This kind of lacklustre presentation plays into the hands of populist campaigns that rely heavily on appeals to the emotions, while disregarding hard facts. The United Kingdom may already be a lost cause, but Brussels needs to hit back hard against the rising tide of extreme right rhetoric and its claim to have easy answers to complex questions.

In the last six decades the EU has been an outstanding force for good, both in curbing the rabid nationalism which had devastated the continent in wars over and over again, and in its aid among less fortunate countries in the Third World.

It needs to tell that story, and tell it more aggressively. The gloves must come off. 

Friday, February 17, 2017

Why globalisation has to work

Fears about a reaction against globalisation found a powerful voice in Facebook founder Mark Zuckerberg this week when he said in an interview with the British Broadcasting Corporation that there were increasing demands to “withdraw from the connected world”.

Citing fake news, polarised views and “filter bubbles” for damaging what he called common understanding, Zuckerberg said the globalisation movement had underestimated the challenges it held for some people.

He urged Governments and private enterprise to “build the infrastructure to empower people” so that globalisation worked for everyone, not just for some.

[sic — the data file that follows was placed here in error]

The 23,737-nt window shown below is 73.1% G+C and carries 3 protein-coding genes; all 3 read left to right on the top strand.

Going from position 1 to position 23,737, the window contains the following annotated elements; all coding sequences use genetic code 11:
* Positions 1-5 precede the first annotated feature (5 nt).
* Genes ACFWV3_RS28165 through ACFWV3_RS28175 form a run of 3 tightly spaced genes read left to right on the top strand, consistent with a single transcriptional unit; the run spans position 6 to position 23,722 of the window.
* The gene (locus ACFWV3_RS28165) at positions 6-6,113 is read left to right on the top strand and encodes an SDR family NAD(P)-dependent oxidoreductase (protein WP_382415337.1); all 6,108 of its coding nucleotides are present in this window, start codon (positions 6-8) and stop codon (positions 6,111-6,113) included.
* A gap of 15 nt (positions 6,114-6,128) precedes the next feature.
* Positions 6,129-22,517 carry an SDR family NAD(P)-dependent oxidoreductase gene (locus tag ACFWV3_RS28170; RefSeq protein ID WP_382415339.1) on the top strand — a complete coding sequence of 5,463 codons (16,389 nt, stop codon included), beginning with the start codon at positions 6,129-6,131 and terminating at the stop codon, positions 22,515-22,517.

Economic historian Harold James went further, saying the election of United States President Donald Trump and the United Kingdom vote to leave the European Union suggested the international appetite for globalisation was collapsing and that this could plunge the world into war.

"We're swinging back again from an era when everyone thought globalisation was inevitable, to a period when people think there's really a big problem with globalisation," James said.

The Princetown professor said this era was becoming very like that which existed in the first decade of the 20th century when there was a nationalist reaction against globalisation that led to World War I.

Zuckerberg and James are wrong to believe that globalisation can be permanently derailed. We are living through a period of profound change — the main thrust of which is a movement away from the Westphalian system of nation states to an increasingly globalised world order.